“Robin’s Wish”: Setting the Record Straight on Robin Williams’ Final Months

“Robin’s Wish”: Setting the Record Straight on Robin Williams’ Final Months September 7, 2020

At the risk of sounding mean-spirited, this documentary about Robin Williams’ final months and the disease that killed him is more Patch Adams than Dead Poets Society.  A man of Williams’ prodigious talent – who unfortunately starred in a lot of subpar product – deserves a better tribute than Robin’s Wish.

It’s a bad sign when a documentary about a legendary comedian spends more time discussing his manic hilarity, with mere moments of footage that’s actually funny.  However, Robin’s Wish is more interested in establishing what a fundamentally decent, down-to-earth, and generous guy Williams was.  Camera time with his wife Susan, comedian friends, and neighbors make this transparently clear.  To cite an especially touching example, Williams made 6 trips to Iraq and 5 to Afghanistan with the USO, and his handler recalls how he would converse for 90 minutes with a single downcast soldier.

I’m surely not alone in saying Williams’ suicide in August 2014 struck me harder than most celebrity deaths.  Besides its sudden violence, his passing is one of the few generation-crossers, as my kids grew up laughing at his performances in Aladdin and Mrs. Doubtfire, while I remember his show-stealing guest appearances on Happy Days as Mork from Ork.

Robin and Susan Schneider Williams, as seen in “Robin’s Wish”

Robin’s Wish opens by refreshing our memories of the repugnant media mayhem that followed his shocking demise:  satellite trucks outside his Marin County home, as tabloids speculated on addiction relapses, marital discord, and mental illness run amok.  His wife Susan Schneider Williams, who guides us through this documentary, brings this sequence to a halt with her owned stunned reception of his autopsy report a month or two later, informing her that Robin’s brain pathology revealed severe, diffuse Lewy Body Dementia (LBD).

From here on, the documentary hops among three parallel tracks, sometimes feeling disjointed in director Tylor Norwood’s hands.  Neurologists from facilities like UCSF give us a cursory education on LBD.  We watch snippets of Robin’s biography:  his brief stint at Julliard, his friendship with Christopher Reeve, his courtship and marriage to Susan.  Most substantially, we observe his decline during his final year.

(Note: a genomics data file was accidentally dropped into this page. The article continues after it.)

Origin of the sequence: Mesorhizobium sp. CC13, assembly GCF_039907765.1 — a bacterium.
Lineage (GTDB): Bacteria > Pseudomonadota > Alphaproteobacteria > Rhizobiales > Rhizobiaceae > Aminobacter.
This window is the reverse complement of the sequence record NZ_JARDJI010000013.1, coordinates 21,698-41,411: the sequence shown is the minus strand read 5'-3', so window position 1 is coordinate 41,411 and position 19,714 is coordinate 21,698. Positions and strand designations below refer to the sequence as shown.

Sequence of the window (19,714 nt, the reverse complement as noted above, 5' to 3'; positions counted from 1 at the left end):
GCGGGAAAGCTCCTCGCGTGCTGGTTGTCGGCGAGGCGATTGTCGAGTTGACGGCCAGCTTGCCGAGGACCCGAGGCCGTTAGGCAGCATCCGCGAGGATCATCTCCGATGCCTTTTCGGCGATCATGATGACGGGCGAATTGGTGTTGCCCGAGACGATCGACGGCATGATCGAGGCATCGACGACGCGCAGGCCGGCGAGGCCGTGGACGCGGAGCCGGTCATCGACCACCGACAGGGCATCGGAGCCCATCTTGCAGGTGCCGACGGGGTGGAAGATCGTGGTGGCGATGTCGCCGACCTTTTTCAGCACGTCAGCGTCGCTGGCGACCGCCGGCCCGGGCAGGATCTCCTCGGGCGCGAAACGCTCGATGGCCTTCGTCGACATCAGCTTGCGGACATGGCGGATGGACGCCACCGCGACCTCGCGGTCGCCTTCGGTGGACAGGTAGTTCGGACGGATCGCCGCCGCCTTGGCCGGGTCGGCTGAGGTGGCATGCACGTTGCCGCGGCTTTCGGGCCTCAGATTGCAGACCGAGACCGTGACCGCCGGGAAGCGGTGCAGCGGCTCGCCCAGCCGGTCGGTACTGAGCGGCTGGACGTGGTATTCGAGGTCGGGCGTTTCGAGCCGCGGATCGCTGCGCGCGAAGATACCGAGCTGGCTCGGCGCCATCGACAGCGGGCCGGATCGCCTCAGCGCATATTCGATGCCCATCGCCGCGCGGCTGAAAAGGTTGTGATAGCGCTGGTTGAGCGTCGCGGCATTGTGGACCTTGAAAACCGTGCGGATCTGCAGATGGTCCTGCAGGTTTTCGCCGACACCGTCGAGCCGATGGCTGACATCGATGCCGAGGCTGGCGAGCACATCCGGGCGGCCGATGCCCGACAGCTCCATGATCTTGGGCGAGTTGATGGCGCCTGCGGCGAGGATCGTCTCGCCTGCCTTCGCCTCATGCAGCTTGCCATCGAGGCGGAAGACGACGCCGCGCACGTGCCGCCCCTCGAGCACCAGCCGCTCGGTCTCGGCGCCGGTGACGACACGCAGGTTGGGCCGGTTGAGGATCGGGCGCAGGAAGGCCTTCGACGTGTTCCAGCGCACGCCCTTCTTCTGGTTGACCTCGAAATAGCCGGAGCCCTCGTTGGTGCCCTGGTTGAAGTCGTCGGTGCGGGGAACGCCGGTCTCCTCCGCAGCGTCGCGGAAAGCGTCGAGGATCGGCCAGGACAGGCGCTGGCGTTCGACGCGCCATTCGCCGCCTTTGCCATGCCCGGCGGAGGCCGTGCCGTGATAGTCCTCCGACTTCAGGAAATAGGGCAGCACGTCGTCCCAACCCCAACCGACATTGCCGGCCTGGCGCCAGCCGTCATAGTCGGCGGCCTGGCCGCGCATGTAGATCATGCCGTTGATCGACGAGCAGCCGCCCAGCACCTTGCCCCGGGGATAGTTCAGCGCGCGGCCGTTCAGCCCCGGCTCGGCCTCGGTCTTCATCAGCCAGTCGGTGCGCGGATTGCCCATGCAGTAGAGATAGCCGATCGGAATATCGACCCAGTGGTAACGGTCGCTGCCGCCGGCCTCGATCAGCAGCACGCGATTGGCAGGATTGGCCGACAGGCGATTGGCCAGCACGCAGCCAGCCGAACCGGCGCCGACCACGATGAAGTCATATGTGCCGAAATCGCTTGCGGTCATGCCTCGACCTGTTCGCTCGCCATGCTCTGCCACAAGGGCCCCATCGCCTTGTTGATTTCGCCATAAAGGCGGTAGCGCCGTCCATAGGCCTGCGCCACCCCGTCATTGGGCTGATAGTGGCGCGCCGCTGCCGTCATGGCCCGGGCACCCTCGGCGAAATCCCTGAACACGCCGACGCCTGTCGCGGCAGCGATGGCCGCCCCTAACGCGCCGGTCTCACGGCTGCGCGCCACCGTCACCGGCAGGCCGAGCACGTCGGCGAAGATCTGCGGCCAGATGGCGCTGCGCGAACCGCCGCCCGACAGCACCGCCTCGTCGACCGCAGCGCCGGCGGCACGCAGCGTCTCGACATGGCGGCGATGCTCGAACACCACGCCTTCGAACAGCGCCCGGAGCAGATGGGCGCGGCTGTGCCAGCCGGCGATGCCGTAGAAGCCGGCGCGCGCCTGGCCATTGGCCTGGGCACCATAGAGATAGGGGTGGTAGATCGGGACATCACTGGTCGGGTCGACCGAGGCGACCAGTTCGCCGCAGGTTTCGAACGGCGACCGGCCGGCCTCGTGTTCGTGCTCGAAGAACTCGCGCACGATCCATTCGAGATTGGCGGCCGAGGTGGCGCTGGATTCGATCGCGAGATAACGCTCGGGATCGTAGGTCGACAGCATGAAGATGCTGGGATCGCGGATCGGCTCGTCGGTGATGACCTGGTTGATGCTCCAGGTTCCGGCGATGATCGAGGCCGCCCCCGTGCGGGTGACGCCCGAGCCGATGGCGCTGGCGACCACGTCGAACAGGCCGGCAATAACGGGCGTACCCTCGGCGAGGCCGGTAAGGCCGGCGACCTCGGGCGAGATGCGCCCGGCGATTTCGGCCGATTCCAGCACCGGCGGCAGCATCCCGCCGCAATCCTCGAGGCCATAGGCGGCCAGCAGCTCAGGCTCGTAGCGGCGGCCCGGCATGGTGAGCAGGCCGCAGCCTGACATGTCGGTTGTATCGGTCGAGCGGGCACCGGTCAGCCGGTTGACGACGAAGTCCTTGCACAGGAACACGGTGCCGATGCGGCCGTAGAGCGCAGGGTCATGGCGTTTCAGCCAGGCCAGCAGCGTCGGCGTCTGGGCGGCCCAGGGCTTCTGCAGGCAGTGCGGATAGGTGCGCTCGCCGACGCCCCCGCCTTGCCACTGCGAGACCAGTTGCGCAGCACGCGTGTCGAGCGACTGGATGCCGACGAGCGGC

David E. Kelley, the creator of Robin’s final TV series “The Crazy Ones,” describes the alarming frequency with which he forgot his lines, the hand tremor he tried to hide.  Shawn Levy, who directed him in the Night at the Museum trilogy, recounts 4 AM phone calls from a panicked actor who felt his performance was falling short, saying “I’m not me anymore.”  (Stills from the set of the third film show Robin looking lost and vacant, a sight familiar to anyone who’s worked with sufferers from dementia.)

Naturally, Susan furnishes the most vivid, heartbreaking details.  When darkness fell, Robin’s paranoia predictably kicked into high gear.  Depending on the night, he might be convinced a close friend was dying, or that Susan was cheating on him.  When Susan and Robin moved into separate bedrooms on a doctor’s advice, a bereft Robin asked, “Does this mean we’re separating?”

Retrospectively, Susan recognizes that Robin’s deterioration began in 2012.  She and the others interviewed illustrate the near-universal phenomenon of normalizing and rationalizing a dementia victim’s slow mental and physical decline.

I’m grateful for the experts in Robin’s Wish who elucidate the impossibility of separating neurological and psychiatric symptoms in dementia, advocating a blame-free attitude towards sufferers.  I wish, however, that the informational component of this film had been more useful.  The five W’s and one H of Journalism 101 aren’t even covered:  how common is LBD?  Are there risk factors for it?  And what the heck are Lewy Bodies?  (For answers, here’s a good place to start.)

Robin’s Wish is commendable for striving to break the chain of suicide contagion, making clear that Robin didn’t die from untreated depression.  So it’s sadly ironic that it presents LBD so bleakly and hopelessly.  While it’s true that dementias like LBD, Parkinson’s, and Alzheimer’s don’t yet have cures, there are treatments that can lessen their devastating symptoms, lightening the burden of patients and their loved ones.  It pains me to think viewers would come away from this film dissuaded from suicide due to depression, but hopeless about another brain disorder.


(Robin’s Wish is available to rent via major streaming services.)

(Image credit for star rating: Yasir72.multan CC BY-SA 3.0 )


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